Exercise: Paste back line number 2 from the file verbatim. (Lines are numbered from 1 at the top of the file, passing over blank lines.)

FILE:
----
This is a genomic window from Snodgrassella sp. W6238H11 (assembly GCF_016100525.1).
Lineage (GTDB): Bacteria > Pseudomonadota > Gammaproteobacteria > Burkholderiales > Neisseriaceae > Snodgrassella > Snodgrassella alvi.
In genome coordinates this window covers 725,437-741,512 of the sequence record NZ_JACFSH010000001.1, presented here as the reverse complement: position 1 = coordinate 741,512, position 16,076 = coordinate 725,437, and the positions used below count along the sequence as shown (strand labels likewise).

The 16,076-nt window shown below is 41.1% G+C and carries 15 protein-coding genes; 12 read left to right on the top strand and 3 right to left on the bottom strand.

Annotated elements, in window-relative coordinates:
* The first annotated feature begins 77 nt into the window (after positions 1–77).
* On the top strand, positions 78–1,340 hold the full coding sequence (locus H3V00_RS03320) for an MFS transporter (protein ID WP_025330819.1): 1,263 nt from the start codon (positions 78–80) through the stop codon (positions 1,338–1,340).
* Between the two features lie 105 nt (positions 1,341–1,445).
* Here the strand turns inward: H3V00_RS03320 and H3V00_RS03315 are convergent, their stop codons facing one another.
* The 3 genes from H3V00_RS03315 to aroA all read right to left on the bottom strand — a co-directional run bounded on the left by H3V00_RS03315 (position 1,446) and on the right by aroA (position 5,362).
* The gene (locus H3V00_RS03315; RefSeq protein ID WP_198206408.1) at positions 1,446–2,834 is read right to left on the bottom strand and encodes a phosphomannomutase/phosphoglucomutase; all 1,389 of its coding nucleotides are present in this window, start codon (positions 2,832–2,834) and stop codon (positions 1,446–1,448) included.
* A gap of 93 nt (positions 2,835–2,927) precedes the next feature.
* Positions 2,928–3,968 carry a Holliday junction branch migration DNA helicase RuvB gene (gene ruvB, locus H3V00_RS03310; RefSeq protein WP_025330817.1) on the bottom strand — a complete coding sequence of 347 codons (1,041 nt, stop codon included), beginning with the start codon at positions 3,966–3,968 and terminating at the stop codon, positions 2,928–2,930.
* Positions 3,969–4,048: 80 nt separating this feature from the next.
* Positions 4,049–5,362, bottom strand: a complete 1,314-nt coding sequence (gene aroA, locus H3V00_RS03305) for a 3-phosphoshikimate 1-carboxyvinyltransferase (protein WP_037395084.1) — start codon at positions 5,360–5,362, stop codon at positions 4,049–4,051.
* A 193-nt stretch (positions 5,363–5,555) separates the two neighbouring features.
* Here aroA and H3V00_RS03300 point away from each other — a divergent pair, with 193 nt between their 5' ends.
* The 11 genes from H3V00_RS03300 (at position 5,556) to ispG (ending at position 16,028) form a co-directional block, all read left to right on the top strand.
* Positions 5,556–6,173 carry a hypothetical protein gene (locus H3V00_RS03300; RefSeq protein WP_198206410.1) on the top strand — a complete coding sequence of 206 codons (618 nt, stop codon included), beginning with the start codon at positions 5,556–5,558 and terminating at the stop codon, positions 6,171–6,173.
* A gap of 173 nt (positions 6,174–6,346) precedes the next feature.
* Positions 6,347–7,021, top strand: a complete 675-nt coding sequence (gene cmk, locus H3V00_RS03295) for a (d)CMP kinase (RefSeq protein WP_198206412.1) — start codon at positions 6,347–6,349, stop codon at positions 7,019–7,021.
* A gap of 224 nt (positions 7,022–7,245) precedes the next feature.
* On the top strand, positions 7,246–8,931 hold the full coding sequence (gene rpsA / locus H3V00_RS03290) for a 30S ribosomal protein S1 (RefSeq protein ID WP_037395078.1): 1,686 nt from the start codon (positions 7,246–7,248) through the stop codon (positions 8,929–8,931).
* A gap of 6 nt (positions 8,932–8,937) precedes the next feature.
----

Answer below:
Lineage (GTDB): Bacteria > Pseudomonadota > Gammaproteobacteria > Burkholderiales > Neisseriaceae > Snodgrassella > Snodgrassella alvi.